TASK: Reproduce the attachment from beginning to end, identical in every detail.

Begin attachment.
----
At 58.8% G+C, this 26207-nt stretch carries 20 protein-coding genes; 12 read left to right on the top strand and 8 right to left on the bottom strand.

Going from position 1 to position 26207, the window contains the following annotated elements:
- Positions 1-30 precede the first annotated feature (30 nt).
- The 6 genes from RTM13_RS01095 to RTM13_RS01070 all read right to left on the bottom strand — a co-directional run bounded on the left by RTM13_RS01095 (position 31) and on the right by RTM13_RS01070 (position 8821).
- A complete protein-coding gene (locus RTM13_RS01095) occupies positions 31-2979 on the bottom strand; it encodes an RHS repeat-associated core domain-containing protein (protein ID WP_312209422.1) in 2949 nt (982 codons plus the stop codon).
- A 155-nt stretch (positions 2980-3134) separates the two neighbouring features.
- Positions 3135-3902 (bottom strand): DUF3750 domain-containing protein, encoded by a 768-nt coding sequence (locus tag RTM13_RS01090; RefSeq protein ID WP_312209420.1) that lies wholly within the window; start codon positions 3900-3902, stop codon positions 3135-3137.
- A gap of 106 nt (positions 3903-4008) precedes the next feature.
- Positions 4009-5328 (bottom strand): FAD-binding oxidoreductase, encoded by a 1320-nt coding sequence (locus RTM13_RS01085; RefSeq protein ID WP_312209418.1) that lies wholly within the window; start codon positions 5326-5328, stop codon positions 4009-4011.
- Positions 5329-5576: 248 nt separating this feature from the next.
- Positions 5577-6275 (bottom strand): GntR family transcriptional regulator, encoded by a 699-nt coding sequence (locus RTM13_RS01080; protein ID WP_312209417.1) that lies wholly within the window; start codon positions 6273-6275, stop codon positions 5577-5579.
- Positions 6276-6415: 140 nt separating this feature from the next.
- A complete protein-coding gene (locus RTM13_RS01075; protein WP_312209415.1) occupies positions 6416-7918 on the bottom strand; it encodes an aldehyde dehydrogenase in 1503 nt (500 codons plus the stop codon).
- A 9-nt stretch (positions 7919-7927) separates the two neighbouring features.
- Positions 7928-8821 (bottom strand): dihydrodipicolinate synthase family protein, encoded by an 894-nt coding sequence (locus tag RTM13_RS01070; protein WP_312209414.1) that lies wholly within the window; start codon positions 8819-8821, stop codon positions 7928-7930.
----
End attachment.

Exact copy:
At 58.8% G+C, this 26207-nt stretch carries 20 protein-coding genes; 12 read left to right on the top strand and 8 right to left on the bottom strand.

Going from position 1 to position 26207, the window contains the following annotated elements:
- Positions 1-30 precede the first annotated feature (30 nt).
- The 6 genes from RTM13_RS01095 to RTM13_RS01070 all read right to left on the bottom strand — a co-directional run bounded on the left by RTM13_RS01095 (position 31) and on the right by RTM13_RS01070 (position 8821).
- A complete protein-coding gene (locus RTM13_RS01095) occupies positions 31-2979 on the bottom strand; it encodes an RHS repeat-associated core domain-containing protein (protein ID WP_312209422.1) in 2949 nt (982 codons plus the stop codon).
- A 155-nt stretch (positions 2980-3134) separates the two neighbouring features.
- Positions 3135-3902 (bottom strand): DUF3750 domain-containing protein, encoded by a 768-nt coding sequence (locus tag RTM13_RS01090; RefSeq protein ID WP_312209420.1) that lies wholly within the window; start codon positions 3900-3902, stop codon positions 3135-3137.
- A gap of 106 nt (positions 3903-4008) precedes the next feature.
- Positions 4009-5328 (bottom strand): FAD-binding oxidoreductase, encoded by a 1320-nt coding sequence (locus RTM13_RS01085; RefSeq protein ID WP_312209418.1) that lies wholly within the window; start codon positions 5326-5328, stop codon positions 4009-4011.
- Positions 5329-5576: 248 nt separating this feature from the next.
- Positions 5577-6275 (bottom strand): GntR family transcriptional regulator, encoded by a 699-nt coding sequence (locus RTM13_RS01080; protein ID WP_312209417.1) that lies wholly within the window; start codon positions 6273-6275, stop codon positions 5577-5579.
- Positions 6276-6415: 140 nt separating this feature from the next.
- A complete protein-coding gene (locus RTM13_RS01075; protein WP_312209415.1) occupies positions 6416-7918 on the bottom strand; it encodes an aldehyde dehydrogenase in 1503 nt (500 codons plus the stop codon).
- A 9-nt stretch (positions 7919-7927) separates the two neighbouring features.
- Positions 7928-8821 (bottom strand): dihydrodipicolinate synthase family protein, encoded by an 894-nt coding sequence (locus tag RTM13_RS01070; protein WP_312209414.1) that lies wholly within the window; start codon positions 8819-8821, stop codon positions 7928-7930.